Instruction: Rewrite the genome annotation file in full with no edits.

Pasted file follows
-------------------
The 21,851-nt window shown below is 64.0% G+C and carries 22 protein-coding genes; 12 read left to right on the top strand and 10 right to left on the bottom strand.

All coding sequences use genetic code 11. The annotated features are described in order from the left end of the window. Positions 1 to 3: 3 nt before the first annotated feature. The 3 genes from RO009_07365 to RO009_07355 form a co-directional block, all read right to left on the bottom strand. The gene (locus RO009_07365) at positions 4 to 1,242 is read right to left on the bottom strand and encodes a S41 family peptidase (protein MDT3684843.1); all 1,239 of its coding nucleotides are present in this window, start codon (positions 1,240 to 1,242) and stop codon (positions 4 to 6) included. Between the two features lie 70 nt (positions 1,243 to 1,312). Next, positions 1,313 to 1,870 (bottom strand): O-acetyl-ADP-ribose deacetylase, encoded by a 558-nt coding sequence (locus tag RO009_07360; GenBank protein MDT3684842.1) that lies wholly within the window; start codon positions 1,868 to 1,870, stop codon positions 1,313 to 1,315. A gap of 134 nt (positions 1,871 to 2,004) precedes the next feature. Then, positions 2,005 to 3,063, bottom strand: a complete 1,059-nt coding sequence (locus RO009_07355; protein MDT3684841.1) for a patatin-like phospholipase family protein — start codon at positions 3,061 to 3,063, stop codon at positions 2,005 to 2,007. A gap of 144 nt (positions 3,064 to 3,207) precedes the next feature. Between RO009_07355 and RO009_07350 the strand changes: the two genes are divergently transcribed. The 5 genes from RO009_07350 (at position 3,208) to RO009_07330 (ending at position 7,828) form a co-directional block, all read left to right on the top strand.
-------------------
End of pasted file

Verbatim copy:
The 21,851-nt window shown below is 64.0% G+C and carries 22 protein-coding genes; 12 read left to right on the top strand and 10 right to left on the bottom strand.

All coding sequences use genetic code 11. The annotated features are described in order from the left end of the window. Positions 1 to 3: 3 nt before the first annotated feature. The 3 genes from RO009_07365 to RO009_07355 form a co-directional block, all read right to left on the bottom strand. The gene (locus RO009_07365) at positions 4 to 1,242 is read right to left on the bottom strand and encodes a S41 family peptidase (protein MDT3684843.1); all 1,239 of its coding nucleotides are present in this window, start codon (positions 1,240 to 1,242) and stop codon (positions 4 to 6) included. Between the two features lie 70 nt (positions 1,243 to 1,312). Next, positions 1,313 to 1,870 (bottom strand): O-acetyl-ADP-ribose deacetylase, encoded by a 558-nt coding sequence (locus tag RO009_07360; GenBank protein MDT3684842.1) that lies wholly within the window; start codon positions 1,868 to 1,870, stop codon positions 1,313 to 1,315. A gap of 134 nt (positions 1,871 to 2,004) precedes the next feature. Then, positions 2,005 to 3,063, bottom strand: a complete 1,059-nt coding sequence (locus RO009_07355; protein MDT3684841.1) for a patatin-like phospholipase family protein — start codon at positions 3,061 to 3,063, stop codon at positions 2,005 to 2,007. A gap of 144 nt (positions 3,064 to 3,207) precedes the next feature. Between RO009_07355 and RO009_07350 the strand changes: the two genes are divergently transcribed. The 5 genes from RO009_07350 (at position 3,208) to RO009_07330 (ending at position 7,828) form a co-directional block, all read left to right on the top strand.